Parental involvement in a learner’s life begins during conception, birth and throughout the childhood development of an individual. Parental involvement extends into early life, where oral and cognitive skills are inculcated in readiness for academic life. Further parental involvement is linked to the academic progress of a learner through engagement in diverse activities such as assisting the learners in undertaking assignments, attending the learner’s school mentorship programs, connecting between teachers and learners, and attending teacher-parent meetings. The study investigated the influence of parental communication on learners’ academic performance in public primary schools in Kesses Sub-County, Usain, Gishu, Kenya. The study was anchored on Epstein’s (2018) six-type learning model and adopted a descriptive survey research design. The study moreover targeted a population of 85 head teachers, 425 teachers and 850 parents within 85 public schools in Kesses. Respondents were selected through purposive sampling in the case of head teachers and adopted simple random stratified sampling in selecting 137 teachers and parents. Questionnaires were deployed to draw data from the respondents and establish the reliability of the test instrument. Data was analysed, and meaningful interpretations and presentations were inferred through statistical tests of descriptive statistics (mean, standard deviation) and inferential statistics (ANOVA, Pearson’s Correlations Coefficient and Linear regressions using SPSS Version 26. Findings from the analysed data established that parental communication significantly affects academic performance with sig levels α < 0.05. The study recommends that education policymakers should enhance communication infrastructure to support learning in schools and ensure that parents are sensitised to the need for enhanced parental occupations and the benefits of having positive desires towards a learners’ academic journey.
Influence of school information flow strategy on internal efficiency in public secondary school in Nakuru County, Kenya
(African Journal of Education, Science and Technology, 2023-04) Eliud, Korir K.; Edabu, Paul; Mungai, Peter C.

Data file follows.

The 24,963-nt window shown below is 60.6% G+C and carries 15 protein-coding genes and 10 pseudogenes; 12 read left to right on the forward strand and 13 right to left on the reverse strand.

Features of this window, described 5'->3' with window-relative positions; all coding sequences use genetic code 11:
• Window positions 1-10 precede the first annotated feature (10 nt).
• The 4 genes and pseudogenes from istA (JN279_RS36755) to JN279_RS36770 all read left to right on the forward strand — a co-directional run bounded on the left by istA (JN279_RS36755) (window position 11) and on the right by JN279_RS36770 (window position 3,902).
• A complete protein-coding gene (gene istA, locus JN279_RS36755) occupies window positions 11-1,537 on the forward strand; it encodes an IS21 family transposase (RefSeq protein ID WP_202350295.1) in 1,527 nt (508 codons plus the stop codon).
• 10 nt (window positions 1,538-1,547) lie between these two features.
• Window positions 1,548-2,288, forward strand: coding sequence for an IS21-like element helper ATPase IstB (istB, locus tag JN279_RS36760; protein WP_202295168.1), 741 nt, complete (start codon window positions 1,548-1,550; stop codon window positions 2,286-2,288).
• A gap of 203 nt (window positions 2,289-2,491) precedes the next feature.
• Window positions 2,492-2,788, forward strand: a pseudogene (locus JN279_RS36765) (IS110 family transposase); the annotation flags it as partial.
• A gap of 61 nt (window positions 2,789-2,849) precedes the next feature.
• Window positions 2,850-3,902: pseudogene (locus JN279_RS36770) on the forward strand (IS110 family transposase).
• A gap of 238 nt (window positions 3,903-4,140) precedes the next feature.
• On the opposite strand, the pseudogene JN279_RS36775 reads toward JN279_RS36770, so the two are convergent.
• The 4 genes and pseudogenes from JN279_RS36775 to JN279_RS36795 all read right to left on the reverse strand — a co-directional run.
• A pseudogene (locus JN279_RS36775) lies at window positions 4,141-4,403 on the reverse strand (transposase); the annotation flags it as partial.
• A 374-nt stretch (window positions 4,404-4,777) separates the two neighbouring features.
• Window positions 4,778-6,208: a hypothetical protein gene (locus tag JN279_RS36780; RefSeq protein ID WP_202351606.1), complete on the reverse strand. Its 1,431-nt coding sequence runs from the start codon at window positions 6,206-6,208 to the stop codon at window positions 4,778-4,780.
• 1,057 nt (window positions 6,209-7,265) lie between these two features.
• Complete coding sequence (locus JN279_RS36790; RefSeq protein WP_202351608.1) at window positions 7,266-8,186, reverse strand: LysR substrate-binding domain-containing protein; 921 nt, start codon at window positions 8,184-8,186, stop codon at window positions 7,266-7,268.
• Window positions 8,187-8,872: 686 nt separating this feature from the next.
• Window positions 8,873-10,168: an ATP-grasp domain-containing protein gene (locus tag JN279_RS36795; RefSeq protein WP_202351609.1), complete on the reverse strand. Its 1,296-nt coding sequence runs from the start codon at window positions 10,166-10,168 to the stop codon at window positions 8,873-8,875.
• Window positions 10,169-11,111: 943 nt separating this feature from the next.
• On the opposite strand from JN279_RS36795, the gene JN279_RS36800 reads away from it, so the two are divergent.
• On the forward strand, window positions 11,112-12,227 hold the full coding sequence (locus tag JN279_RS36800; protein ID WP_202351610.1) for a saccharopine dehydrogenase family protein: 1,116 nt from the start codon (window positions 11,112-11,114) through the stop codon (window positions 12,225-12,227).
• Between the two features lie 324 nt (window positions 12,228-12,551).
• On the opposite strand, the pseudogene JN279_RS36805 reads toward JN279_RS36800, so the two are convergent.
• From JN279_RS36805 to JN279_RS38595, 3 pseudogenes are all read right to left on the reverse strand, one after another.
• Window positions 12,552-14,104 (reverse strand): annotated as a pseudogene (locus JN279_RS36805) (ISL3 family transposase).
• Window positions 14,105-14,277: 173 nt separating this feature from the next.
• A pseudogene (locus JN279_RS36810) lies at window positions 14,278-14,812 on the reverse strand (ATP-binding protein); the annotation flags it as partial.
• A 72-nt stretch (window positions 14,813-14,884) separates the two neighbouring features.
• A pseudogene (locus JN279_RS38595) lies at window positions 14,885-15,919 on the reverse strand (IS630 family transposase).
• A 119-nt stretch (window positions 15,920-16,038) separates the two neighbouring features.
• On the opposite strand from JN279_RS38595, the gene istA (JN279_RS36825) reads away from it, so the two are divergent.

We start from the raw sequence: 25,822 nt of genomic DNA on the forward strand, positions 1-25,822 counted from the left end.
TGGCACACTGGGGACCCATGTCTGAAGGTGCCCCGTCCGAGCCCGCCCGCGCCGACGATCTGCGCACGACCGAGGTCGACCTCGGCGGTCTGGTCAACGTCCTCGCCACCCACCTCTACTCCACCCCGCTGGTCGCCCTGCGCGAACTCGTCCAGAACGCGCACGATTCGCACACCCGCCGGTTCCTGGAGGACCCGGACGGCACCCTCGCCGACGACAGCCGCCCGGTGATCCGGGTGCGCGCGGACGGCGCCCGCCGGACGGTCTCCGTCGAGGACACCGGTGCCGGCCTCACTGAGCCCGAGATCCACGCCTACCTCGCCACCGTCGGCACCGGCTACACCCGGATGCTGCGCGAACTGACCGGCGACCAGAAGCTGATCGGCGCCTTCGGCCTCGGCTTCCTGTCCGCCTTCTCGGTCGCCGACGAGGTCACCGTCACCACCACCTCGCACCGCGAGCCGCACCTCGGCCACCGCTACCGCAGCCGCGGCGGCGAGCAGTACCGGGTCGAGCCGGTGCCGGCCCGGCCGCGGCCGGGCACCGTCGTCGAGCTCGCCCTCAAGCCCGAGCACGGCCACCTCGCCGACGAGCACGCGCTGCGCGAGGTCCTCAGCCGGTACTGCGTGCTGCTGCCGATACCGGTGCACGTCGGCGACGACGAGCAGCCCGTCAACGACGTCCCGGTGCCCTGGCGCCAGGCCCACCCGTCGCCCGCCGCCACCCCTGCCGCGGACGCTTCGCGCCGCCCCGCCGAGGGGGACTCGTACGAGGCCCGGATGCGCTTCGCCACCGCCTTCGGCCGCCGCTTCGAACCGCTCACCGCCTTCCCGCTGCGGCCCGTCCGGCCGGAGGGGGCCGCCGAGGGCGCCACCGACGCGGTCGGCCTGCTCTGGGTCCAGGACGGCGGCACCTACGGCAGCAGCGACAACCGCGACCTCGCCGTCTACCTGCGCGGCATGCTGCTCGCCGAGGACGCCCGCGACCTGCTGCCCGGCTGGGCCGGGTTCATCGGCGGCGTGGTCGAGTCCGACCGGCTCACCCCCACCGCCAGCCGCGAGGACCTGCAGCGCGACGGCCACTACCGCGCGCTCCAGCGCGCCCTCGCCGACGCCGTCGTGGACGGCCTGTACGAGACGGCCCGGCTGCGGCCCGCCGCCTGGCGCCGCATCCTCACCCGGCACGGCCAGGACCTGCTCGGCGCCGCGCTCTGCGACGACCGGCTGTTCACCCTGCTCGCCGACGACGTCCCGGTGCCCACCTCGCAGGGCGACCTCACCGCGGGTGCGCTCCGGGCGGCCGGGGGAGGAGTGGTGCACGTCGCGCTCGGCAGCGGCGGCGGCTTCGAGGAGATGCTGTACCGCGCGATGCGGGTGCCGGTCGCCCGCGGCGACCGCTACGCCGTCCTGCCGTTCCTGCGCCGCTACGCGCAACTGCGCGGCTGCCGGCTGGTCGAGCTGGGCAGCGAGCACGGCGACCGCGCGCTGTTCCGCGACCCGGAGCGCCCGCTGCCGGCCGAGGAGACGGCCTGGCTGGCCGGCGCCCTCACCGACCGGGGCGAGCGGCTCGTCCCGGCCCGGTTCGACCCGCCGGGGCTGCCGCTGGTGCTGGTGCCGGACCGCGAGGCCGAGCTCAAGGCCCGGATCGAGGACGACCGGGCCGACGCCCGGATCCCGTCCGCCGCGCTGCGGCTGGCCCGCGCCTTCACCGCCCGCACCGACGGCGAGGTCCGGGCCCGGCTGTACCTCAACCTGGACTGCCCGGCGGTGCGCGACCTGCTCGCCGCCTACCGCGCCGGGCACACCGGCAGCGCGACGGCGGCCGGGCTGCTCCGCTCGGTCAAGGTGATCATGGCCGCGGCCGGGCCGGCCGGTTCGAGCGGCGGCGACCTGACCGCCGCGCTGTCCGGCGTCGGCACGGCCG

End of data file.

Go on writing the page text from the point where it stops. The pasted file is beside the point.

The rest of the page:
The objective of this study was to examine the influence of information flow on internal efficiency in public secondary schools in Nakuru county. The study was guided by System theory by Von Bertanlanffy. Mixed methodology and concurrent triangulation design were used in this study. The target population of the study was 311 public secondary school teachers (3168), principals (311) and sub-county education officers (11) in Nakuru County. The sample frame included teachers (205), principals (30), and sub-county education officers (5), thus respondents were 240. The study applied stratified random sampling to sample sub-counties, schools, teachers, head teachers and sub-county education officers. Questionnaires were used to gather quantitative facts from staff, whereas interview schedule was used to gather qualitative data from principals and sub-county education officers and finally document analysis was employed to collect quantitative data. The reliability was determined by calculating Pearson's Correlation Coefficient, which yielded a satisfactory correlation coefficient of 0.76. Data was analyzed descriptively and inferentially using SPSS (version 23). From the findings, channel of communication commonly used in public secondary schools in Nakuru County has not yet improved both strategic plan implementation and internal efficiency, even though there was positive relationship between information flow and internal efficiency. For school improvement on the internal efficiencies in terms of academic performance and graduation rate, this study recommends that the Information flow in the process of implementing strategic plan in order to improve school internal efficiency need to be open (top-down, down-up and horizontal information flow) to allow input of various skills form all stakeholder so that everyone own the strategic plan and implement it fully.